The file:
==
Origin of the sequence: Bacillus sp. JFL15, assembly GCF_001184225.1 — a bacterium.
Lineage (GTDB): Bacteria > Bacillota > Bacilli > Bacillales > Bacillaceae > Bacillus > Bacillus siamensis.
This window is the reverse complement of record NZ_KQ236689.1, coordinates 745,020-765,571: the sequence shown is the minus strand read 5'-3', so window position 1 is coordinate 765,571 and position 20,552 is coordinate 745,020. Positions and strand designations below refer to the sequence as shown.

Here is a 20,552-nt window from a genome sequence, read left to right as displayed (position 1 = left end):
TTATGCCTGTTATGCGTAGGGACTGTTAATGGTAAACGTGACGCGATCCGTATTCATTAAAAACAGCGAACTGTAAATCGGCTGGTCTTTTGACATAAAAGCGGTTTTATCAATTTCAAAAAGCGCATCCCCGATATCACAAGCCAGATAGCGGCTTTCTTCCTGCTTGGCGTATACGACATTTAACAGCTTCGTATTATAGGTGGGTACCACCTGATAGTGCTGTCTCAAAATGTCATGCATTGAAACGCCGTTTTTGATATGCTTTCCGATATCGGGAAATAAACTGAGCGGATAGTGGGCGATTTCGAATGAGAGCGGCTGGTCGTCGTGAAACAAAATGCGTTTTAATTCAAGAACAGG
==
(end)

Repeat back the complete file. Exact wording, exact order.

Origin of the sequence: Bacillus sp. JFL15, assembly GCF_001184225.1 — a bacterium.
Lineage (GTDB): Bacteria > Bacillota > Bacilli > Bacillales > Bacillaceae > Bacillus > Bacillus siamensis.
This window is the reverse complement of record NZ_KQ236689.1, coordinates 745,020-765,571: the sequence shown is the minus strand read 5'-3', so window position 1 is coordinate 765,571 and position 20,552 is coordinate 745,020. Positions and strand designations below refer to the sequence as shown.

Here is a 20,552-nt window from a genome sequence, read left to right as displayed (position 1 = left end):
TTATGCCTGTTATGCGTAGGGACTGTTAATGGTAAACGTGACGCGATCCGTATTCATTAAAAACAGCGAACTGTAAATCGGCTGGTCTTTTGACATAAAAGCGGTTTTATCAATTTCAAAAAGCGCATCCCCGATATCACAAGCCAGATAGCGGCTTTCTTCCTGCTTGGCGTATACGACATTTAACAGCTTCGTATTATAGGTGGGTACCACCTGATAGTGCTGTCTCAAAATGTCATGCATTGAAACGCCGTTTTTGATATGCTTTCCGATATCGGGAAATAAACTGAGCGGATAGTGGGCGATTTCGAATGAGAGCGGCTGGTCGTCGTGAAACAAAATGCGTTTTAATTCAAGAACAGG